How to Increase Your Influence as a Startup Leader


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From an early age, we begin mastering the art of persuasion and strategic communication, skills that are foundational not just in personal interactions but crucial in professional environments like startups. Developmental psychologists have noted that by age five, children are already experimenting with various influencing techniques such as negotiation, persuasion and even tantrums. They keenly observe and emulate the adults around them, picking up on what behaviors effectively achieve the desired outcomes.

Additionally, foundational beliefs about assertiveness — whether it’s believing that one must earn the right to make requests or feeling entitled to make demands without precondition — are shaped during these formative years. Consequently, children begin to adopt distinct influence styles based on their observations and experiences.

By the time we enter the workplace, these dynamics have become deeply embedded within our psyche, leading to the development of specific influence personality types. Most of us learn skills to better influence depending on the situation, but we typically have a default style that can be categorized into two main groups: pushers and pullers.

Assessments I’ve conducted across multiple organizations reveal that only 10-15% of people surveyed fall into a blend of both styles, utilizing both push and pull with ease. The vast majority fall distinctly into either a strong push or pull style. Each type has its own unique approach to influence, and understanding which one aligns with your natural style can significantly enhance your effectiveness in driving better outcomes at your startup.

Related: 7 Scientifically Proven Steps to Increase Your Influence

Overview of each type:

Pushers are direct and clear, often driven by a desire for clarity and a reduction of confusion. They tend to position themselves as experts rather than being open and curious. In collaborative settings, they prefer to state their needs directly rather than asking questions to understand others’ perspectives. Under stress, they can become demanding, aggressive and poor at listening, sometimes oversimplifying issues and taking control of the conversation defensively.

Pullers are seen as more collaborative, inclusive and open. They prioritize establishing trust and connection through questions and are highly attuned to others’ emotions. Under stress, pullers might withhold their viewpoints, create stories in their minds, second-guess themselves, be overly verbose and unconsciously create confusion due to a lack of clarity in their desires.

Tactics for improving your natural style, while learning from the other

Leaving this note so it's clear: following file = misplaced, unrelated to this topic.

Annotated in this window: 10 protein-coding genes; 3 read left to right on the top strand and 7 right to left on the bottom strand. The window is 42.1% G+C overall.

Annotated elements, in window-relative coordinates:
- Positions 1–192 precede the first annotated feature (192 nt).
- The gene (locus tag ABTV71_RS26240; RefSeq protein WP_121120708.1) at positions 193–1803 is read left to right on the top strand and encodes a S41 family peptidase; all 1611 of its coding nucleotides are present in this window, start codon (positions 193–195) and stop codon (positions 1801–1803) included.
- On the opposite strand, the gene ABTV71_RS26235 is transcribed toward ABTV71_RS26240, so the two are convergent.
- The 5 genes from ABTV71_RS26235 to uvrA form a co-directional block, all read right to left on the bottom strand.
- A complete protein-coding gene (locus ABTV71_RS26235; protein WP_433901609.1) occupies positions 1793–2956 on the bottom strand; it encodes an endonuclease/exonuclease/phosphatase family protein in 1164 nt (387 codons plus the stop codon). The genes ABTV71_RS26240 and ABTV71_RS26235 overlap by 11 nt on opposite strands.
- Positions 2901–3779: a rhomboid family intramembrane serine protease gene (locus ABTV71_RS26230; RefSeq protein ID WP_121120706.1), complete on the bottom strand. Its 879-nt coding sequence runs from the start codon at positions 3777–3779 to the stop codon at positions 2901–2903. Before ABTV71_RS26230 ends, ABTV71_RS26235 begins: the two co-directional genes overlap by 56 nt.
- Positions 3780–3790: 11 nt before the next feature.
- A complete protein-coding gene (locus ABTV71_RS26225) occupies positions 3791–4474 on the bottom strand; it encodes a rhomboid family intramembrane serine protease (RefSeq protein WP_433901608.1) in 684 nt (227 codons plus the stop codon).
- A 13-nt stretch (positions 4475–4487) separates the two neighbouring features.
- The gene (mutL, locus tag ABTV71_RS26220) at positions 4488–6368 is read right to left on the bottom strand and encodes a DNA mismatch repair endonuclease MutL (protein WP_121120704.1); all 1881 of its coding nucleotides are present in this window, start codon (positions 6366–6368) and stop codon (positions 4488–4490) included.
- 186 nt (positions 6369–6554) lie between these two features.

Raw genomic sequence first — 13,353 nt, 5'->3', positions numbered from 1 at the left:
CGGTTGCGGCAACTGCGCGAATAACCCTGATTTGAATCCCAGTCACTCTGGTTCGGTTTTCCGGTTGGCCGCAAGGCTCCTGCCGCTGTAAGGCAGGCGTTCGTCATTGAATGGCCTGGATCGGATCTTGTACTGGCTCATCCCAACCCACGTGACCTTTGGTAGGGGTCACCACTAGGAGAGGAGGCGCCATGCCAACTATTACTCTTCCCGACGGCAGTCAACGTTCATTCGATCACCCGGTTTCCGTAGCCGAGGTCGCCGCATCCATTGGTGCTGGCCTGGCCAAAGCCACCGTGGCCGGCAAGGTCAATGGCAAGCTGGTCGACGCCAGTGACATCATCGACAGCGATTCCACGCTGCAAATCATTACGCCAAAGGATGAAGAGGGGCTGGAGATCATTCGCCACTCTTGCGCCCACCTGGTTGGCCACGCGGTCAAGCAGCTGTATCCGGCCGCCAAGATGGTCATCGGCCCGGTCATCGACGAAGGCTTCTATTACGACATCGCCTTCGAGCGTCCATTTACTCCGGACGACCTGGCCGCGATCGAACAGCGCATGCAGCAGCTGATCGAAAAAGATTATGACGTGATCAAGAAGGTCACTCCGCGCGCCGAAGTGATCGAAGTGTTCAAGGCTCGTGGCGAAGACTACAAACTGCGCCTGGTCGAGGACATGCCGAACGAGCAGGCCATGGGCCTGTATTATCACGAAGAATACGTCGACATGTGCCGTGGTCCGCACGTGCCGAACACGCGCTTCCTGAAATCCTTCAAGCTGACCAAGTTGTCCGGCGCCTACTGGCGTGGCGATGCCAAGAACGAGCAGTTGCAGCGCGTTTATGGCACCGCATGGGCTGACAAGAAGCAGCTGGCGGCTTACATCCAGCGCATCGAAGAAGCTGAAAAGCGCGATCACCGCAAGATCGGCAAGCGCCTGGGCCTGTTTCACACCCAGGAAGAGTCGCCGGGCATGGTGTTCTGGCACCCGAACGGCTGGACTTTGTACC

Pushers should:

  1. Provide the “why”: Explain the reasoning behind your requests and make sure those reasons interest your audience.

  2. Ask open-ended questions: Default away from tell mode and into question mode. Connection is often as important as expertise while working with others.

  3. Play back what you hear: Reframe and paraphrase strategically the content, feelings and needs to demonstrate understanding.

  4. Don’t always expect to get your way: Oftentimes natural pushers get upset when someone doesn’t see eye to eye with them. Learn to accept differing viewpoints to reduce frustration.

  5. Be patient: Avoid forcing quick resolutions when more discussion is needed.

Pullers should:

  1. Lead with your conclusion: Start with your main point instead of building a long-winded case for what you want and hoping people continue to follow along.

  2. Assert yourself: State clearly and directly what you want. This takes practice, especially if asking for what you needed was tough in childhood. Practice with a trusted peer as a way to warm up to this skill.

  3. Practice brevity: State what you want simply and plainly without unnecessary detail. Natural pullers tend to over-explain themselves and risk losing their audience in the process.

  4. Let go of past conversations: Pullers often dwell on past interactions, critiquing themselves for not choosing the perfect words. It’s beneficial for them to embrace the concept of “good enough,” rather than striving for perfection in every conversation.

  5. Don’t unwind your ask: After making your request, avoid excessive follow-up that might cause confusion. Pullers often feel the need to make sure they are understood. They have a tendency to explain themselves again in either Slack or email after the initial conversation. This can annoy their audience and create ambiguity that didn’t exist before.

Related: 8 Game-Changing Strategies to Become More Influential at Work

Identifying where you fall on the push-pull spectrum and being reflective about how your style helps or hinders you in your role is crucial. Start by adopting one aspect of the opposing style that doesn’t come naturally to you. Over time, you’ll develop a more balanced skill set, which will be appreciated by your team and enhance your overall influence.

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